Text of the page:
America’s Power Distance Index is what causes it to want to unseat every “dictator” in the Middle East. By viewing the world through their lens they assume they are doing Iraq and all the other Islamic countries there a favor by 
 removing their leaders and instituting a form of government where accountability is given premium.
On the flip side, it becomes clearer why autocracy and tyranny seem to thrive in places like Africa, Latin America and the Middle East. The Power Distance Index is much higher in places like the aforementioned because the culture is such that a hierarchical structure is very clearly defined.

Note the following statements very carefully:-
This is why the level of respect shown to elders and parents by western youth is inappropriate and even completely unthinkable to others.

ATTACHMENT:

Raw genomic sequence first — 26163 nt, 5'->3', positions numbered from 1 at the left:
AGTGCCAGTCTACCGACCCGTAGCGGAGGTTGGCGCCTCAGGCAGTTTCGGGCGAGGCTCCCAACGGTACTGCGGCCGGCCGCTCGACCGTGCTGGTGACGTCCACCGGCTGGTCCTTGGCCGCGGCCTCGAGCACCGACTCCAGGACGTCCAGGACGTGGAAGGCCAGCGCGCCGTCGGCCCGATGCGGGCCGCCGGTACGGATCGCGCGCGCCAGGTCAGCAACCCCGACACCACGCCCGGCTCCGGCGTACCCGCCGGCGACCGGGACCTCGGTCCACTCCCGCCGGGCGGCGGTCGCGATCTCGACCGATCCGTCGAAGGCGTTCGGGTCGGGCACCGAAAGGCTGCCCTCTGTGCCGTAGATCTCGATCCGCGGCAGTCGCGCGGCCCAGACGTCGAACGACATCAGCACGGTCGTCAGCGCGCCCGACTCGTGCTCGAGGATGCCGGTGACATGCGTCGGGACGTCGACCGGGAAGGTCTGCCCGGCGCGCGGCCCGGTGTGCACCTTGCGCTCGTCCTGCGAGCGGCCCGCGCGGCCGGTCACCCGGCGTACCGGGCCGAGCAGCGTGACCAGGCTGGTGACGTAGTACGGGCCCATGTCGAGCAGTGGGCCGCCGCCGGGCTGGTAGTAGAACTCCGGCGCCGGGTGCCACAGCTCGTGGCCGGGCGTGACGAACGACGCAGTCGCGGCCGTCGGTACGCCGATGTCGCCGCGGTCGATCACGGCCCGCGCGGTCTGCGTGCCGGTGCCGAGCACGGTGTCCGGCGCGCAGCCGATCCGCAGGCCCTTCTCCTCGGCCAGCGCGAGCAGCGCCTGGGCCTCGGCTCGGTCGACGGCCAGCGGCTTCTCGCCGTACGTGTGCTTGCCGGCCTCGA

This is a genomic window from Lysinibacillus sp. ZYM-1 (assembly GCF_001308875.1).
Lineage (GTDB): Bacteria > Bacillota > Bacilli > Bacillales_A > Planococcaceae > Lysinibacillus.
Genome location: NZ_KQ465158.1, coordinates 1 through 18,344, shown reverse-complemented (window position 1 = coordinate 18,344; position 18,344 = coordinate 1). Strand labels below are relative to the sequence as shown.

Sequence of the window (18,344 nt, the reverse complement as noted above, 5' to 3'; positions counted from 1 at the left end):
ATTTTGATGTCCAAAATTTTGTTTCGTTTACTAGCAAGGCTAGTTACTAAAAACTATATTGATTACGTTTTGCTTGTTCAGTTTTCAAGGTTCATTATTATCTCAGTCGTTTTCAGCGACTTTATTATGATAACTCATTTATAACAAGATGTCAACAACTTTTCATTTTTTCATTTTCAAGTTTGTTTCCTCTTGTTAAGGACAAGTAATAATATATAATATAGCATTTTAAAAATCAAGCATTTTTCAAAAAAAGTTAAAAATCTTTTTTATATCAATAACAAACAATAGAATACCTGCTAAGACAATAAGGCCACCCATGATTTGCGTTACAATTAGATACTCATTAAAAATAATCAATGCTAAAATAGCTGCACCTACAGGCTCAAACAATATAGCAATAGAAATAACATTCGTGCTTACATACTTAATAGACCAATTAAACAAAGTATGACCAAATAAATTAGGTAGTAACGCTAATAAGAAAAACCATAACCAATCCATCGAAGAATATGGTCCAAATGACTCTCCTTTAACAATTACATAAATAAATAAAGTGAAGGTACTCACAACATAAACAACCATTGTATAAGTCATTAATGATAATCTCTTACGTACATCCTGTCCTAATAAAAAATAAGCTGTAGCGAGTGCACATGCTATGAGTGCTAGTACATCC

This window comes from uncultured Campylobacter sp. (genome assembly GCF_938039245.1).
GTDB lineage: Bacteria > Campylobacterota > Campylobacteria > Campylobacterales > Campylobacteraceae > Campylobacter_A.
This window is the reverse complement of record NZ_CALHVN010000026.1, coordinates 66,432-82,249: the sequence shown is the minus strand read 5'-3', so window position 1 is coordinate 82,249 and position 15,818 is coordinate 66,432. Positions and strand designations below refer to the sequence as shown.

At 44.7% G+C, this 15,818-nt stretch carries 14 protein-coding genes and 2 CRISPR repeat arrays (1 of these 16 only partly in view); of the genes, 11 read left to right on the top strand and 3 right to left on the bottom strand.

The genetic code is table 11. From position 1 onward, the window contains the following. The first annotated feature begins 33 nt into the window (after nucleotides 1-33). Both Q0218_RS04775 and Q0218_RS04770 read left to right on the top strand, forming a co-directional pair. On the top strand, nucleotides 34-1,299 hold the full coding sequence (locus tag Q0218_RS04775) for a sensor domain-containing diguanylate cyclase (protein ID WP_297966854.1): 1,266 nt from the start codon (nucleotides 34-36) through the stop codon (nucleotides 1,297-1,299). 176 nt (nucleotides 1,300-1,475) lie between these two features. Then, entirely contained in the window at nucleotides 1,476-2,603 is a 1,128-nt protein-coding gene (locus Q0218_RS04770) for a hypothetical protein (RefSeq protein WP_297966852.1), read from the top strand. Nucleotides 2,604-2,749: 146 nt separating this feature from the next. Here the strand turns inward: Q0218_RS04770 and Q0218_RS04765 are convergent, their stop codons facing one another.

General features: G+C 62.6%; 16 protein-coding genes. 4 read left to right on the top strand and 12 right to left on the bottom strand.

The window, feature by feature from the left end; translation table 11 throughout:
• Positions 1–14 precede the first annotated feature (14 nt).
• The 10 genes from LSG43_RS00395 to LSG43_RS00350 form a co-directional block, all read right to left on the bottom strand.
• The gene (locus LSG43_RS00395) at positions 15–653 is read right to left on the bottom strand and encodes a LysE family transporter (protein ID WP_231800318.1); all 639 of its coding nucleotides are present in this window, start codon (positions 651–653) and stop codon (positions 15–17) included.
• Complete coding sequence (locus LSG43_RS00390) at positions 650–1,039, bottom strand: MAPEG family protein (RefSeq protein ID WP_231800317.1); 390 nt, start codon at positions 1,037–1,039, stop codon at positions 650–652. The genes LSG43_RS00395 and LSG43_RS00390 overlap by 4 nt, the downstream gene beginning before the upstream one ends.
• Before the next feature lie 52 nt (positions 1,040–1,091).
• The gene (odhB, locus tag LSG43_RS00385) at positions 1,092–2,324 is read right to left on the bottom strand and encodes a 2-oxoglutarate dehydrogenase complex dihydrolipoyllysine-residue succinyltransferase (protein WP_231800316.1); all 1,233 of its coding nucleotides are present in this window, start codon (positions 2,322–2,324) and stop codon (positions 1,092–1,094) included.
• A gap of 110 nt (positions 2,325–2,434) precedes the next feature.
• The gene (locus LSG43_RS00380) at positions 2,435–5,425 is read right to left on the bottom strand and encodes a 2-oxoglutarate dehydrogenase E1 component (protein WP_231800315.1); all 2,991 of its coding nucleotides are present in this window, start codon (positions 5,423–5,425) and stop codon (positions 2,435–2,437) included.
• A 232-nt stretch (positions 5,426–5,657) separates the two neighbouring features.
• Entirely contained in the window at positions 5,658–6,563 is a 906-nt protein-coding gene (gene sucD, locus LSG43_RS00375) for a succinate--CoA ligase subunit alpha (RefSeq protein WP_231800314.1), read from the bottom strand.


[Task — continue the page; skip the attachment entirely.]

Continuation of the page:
This is why, as far as many others are concerned, western women have very little understanding of and respect for the place and role of their husbands as the heads of their families.
It happens all the time; a young lady addressing people thirty years older than she is, people probably older than her parents, by their first names.
A young man challenging the authority of those that have been placed above him and even getting to the point of fighting them.

Israel has a Power Distance Index of 13. That is very low.
Most analysts and commentators speak favorably of something very common with Israeli culture- the concept of “chutzpah.” 
Chutzpah is audacity, temerity and flagrant boldness. Overriding confidence that does or says things in such a way that is shocking to others. 
Reading a very good book like the “Start Up Nation”, a lot of emphasis is placed on the concept and on how integral it is to the progress Israel has made as a modern state.